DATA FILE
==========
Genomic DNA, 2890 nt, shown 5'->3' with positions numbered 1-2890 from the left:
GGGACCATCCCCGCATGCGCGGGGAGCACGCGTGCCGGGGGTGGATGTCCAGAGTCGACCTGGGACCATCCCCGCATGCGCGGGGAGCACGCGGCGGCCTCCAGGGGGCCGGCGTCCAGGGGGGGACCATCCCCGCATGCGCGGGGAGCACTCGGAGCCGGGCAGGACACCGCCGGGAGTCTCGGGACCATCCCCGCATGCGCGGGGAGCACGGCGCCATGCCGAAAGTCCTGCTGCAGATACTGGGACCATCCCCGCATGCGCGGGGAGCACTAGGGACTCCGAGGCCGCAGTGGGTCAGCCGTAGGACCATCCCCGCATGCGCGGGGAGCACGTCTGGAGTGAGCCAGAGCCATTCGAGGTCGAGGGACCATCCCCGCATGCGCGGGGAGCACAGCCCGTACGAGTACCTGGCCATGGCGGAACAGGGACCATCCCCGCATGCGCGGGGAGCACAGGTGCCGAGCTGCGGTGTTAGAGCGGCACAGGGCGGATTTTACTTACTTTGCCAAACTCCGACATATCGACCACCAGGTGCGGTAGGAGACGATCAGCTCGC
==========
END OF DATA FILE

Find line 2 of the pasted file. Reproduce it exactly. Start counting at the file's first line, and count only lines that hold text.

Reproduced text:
GGGACCATCCCCGCATGCGCGGGGAGCACGCGTGCCGGGGGTGGATGTCCAGAGTCGACCTGGGACCATCCCCGCATGCGCGGGGAGCACGCGGCGGCCTCCAGGGGGCCGGCGTCCAGGGGGGGACCATCCCCGCATGCGCGGGGAGCACTCGGAGCCGGGCAGGACACCGCCGGGAGTCTCGGGACCATCCCCGCATGCGCGGGGAGCACGGCGCCATGCCGAAAGTCCTGCTGCAGATACTGGGACCATCCCCGCATGCGCGGGGAGCACTAGGGACTCCGAGGCCGCAGTGGGTCAGCCGTAGGACCATCCCCGCATGCGCGGGGAGCACGTCTGGAGTGAGCCAGAGCCATTCGAGGTCGAGGGACCATCCCCGCATGCGCGGGGAGCACAGCCCGTACGAGTACCTGGCCATGGCGGAACAGGGACCATCCCCGCATGCGCGGGGAGCACAGGTGCCGAGCTGCGGTGTTAGAGCGGCACAGGGCGGATTTTACTTACTTTGCCAAACTCCGACATATCGACCACCAGGTGCGGTAGGAGACGATCAGCTCGC